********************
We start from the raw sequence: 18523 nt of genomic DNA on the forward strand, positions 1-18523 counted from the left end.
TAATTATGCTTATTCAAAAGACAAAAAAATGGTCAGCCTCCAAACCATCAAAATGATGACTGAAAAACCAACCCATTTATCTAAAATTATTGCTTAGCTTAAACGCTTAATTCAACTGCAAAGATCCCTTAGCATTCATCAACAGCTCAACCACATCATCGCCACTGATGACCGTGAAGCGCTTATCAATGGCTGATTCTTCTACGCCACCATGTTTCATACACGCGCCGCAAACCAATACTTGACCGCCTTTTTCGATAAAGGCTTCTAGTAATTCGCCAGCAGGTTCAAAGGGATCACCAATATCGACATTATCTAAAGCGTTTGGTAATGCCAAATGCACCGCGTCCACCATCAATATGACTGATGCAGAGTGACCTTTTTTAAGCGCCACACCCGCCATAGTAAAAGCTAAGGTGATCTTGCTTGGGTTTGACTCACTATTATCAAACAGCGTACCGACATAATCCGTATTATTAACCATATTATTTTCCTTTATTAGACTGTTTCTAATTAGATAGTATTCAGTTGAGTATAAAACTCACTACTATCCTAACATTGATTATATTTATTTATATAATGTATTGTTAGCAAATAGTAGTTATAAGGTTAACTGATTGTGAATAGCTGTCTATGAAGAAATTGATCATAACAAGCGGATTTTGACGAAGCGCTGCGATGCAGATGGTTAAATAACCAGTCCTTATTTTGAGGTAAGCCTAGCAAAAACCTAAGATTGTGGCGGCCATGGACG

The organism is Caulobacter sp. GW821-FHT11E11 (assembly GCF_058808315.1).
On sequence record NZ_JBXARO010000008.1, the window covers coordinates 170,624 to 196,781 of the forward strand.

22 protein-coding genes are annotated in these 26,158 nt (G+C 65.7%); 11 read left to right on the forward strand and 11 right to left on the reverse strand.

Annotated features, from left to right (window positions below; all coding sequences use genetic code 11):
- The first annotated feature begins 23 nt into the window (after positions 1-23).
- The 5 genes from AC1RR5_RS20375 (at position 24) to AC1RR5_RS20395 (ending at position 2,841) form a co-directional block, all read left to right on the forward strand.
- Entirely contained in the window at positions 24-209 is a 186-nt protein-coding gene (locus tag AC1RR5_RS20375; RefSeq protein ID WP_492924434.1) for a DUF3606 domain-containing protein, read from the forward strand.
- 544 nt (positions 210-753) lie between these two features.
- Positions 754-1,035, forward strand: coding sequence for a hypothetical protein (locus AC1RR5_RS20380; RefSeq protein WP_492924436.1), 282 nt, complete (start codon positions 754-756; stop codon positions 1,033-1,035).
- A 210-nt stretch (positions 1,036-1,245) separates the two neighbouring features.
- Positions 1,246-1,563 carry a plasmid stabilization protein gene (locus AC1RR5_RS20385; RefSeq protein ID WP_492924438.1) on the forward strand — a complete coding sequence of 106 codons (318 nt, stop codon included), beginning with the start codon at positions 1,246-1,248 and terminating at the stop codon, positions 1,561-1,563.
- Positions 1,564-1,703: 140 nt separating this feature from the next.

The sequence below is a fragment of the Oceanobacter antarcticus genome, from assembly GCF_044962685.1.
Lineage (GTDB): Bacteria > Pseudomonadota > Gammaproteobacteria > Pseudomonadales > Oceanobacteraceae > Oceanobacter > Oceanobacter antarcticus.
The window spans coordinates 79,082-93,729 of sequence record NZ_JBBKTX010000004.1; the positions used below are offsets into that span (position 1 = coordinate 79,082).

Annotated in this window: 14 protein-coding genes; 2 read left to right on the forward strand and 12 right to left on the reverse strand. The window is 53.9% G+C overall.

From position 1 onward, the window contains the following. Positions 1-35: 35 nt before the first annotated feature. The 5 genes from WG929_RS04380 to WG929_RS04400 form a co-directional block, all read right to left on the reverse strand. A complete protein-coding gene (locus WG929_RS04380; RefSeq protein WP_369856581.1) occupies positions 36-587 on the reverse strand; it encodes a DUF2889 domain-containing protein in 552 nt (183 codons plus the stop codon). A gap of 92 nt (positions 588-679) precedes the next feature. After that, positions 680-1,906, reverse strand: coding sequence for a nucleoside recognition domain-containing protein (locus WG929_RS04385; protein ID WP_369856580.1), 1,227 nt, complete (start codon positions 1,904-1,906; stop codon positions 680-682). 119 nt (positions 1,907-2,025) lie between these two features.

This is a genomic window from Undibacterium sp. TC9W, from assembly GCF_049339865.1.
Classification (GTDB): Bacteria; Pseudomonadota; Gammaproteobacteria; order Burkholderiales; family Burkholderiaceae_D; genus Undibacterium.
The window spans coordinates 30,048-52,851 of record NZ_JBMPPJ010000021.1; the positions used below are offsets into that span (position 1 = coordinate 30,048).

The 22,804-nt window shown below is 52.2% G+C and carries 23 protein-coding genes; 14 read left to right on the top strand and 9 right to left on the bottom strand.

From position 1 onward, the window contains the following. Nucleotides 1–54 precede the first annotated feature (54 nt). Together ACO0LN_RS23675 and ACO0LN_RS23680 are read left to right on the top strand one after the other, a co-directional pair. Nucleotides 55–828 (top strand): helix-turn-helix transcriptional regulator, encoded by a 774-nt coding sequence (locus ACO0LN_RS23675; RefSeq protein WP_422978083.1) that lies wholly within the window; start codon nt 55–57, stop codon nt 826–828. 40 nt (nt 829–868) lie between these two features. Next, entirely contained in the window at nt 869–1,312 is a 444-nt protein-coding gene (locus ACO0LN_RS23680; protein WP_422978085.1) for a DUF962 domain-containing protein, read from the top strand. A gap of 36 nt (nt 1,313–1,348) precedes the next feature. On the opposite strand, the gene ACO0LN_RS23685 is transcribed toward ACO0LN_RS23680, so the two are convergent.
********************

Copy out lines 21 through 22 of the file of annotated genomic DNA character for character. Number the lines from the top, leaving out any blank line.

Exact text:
Classification (GTDB): Bacteria; Pseudomonadota; Gammaproteobacteria; order Burkholderiales; family Burkholderiaceae_D; genus Undibacterium.
The window spans coordinates 30,048-52,851 of record NZ_JBMPPJ010000021.1; the positions used below are offsets into that span (position 1 = coordinate 30,048).